The second question, the one asked by those familiar to Persona 5 already, is simply “Is this necessary?” And the answer again is “Yes, but it takes a while to get there.”

For the first half of the game, Persona 5 Royal is a rehash of the original with extra gameplay mechanics and quality of life fixes. This means that everything from dungeon-crawling, to persona abilities, to everyday activities have been fixed to make the game smoother and as stress-free as possible. Most of these are welcome, even if it sometimes feels like you’re cheating your past self. That said, the ability to at least do some tasks after leaving a palace, even if they’re confined to your home, is easily the most welcome addition.

There’s also extra tidbits that long-time fans will appreciate, like the Thieves Den, which aside from being a glorified special features section, also includes the number one time-sink of any modern RPG: the playing-card-based gambling game.

It’s in the latter half of the game that Persona 5 Royal takes a sharp turn into new territory. The new end-game plot leans heavily on the two newly introduced characters: Takuto Maruki, the dapper school councillor, and Kasumi, the red-headed first-year student who’s featured prominently in much of the promotional images for Persona 5 Royal. Both characters aren’t exactly who they seem, and a whole new mystery unravels over the course of a new school semester.

To some, these additions might be superfluous, or even contradictory to the story originally told in the vanilla Persona 5. The additional story beats of more than a few of the existing characters are sure to be controversial amongst sections of the Persona fandom that’s for sure. But for the most part, the extra content plays out as an elegant addition to not only Persona 5, but Persona as a whole.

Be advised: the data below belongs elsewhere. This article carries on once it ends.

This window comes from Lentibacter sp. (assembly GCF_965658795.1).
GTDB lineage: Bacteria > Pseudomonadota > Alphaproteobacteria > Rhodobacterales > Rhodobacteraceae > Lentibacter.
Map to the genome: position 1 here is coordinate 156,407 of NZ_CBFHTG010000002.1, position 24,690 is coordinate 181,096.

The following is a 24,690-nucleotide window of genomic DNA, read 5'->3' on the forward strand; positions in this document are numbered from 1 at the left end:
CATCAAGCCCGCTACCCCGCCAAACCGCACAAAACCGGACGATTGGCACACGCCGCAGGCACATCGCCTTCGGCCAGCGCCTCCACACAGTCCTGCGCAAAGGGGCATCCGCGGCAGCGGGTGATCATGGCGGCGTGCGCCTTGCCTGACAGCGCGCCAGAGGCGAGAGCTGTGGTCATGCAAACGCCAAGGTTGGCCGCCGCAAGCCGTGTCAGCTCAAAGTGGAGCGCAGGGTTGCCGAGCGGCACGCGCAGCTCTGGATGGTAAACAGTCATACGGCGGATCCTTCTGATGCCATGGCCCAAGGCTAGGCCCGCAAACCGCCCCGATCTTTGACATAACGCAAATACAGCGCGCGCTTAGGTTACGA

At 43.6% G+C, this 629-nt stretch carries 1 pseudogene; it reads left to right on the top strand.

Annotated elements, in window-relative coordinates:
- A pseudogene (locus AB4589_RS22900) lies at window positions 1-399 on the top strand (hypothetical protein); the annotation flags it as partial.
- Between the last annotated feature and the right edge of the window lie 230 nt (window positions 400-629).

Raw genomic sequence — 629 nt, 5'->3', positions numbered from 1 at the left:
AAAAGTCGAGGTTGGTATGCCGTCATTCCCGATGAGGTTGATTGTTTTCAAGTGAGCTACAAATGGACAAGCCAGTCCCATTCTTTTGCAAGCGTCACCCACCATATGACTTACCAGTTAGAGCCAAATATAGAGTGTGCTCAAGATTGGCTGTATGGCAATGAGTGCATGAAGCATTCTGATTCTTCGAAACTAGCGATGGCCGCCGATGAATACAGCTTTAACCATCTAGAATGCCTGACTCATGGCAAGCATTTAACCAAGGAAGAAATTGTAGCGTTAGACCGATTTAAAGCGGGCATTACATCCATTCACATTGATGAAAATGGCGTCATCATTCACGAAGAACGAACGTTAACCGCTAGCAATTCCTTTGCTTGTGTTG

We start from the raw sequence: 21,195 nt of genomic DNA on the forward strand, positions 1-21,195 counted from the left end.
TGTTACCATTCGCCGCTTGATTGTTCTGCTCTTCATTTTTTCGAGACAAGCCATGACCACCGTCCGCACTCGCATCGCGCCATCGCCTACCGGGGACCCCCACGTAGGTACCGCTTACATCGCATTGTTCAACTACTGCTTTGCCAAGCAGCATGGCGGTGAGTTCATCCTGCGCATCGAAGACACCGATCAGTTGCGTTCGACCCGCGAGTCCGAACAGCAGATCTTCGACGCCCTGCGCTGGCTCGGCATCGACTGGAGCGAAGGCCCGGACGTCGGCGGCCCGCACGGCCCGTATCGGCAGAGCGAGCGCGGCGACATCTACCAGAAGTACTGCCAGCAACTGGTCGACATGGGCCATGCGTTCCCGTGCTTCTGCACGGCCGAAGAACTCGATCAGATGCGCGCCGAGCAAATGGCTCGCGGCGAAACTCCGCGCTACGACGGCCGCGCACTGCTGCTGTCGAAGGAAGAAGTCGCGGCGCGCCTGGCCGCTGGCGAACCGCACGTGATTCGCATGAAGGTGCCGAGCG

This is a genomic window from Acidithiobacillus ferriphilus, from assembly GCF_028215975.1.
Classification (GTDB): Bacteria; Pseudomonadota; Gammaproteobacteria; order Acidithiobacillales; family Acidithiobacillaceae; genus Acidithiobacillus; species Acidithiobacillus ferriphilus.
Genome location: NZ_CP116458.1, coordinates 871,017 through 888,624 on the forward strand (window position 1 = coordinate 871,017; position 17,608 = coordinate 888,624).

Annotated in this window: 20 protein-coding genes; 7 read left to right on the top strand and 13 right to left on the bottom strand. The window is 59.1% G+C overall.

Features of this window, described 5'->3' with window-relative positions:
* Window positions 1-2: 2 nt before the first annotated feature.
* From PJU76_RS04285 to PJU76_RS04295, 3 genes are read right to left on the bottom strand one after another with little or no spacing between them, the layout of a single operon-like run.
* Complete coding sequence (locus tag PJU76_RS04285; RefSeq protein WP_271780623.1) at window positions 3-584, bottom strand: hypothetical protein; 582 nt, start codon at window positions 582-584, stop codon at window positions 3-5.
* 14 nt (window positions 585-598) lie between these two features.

Final Thoughts

For those going into Persona 5, the Persona franchise, or just JRPGs for the first time, there is no better introduction than Persona 5 Royal. Is it the quintessential version of the game, and an outstanding example of what this genre can do at its very best. For those returning, there’s more than enough in both new additions and fixes to bring you back into the world of the Phantom Thieves, even if it takes a while to get there.

Reviewed on PlayStation 4 Pro // Review code supplied by publisher

Click here for more information on WellPlayed’s review policy and ethics


  • Fast-paced gameplay
  • Incredible design and graphics
  • Engrossing story
  • One of the best non-symphonic video game soundtracks, arguably ever


  • Takes slightly too long to get to new gameplay content
  • Long-time fans might disagree with new story choices

Bloody Ripper

Albert Santos is a writer, specialising in pop culture, from western Sydney. His work has been featured in many places you’ve read and many more you haven’t. He sometimes quietly laments that children today will never know the pain of playing an original GameBoy, with no backlight, in the back seat of a car at night.
Average User Rating
0 votes
Your Rating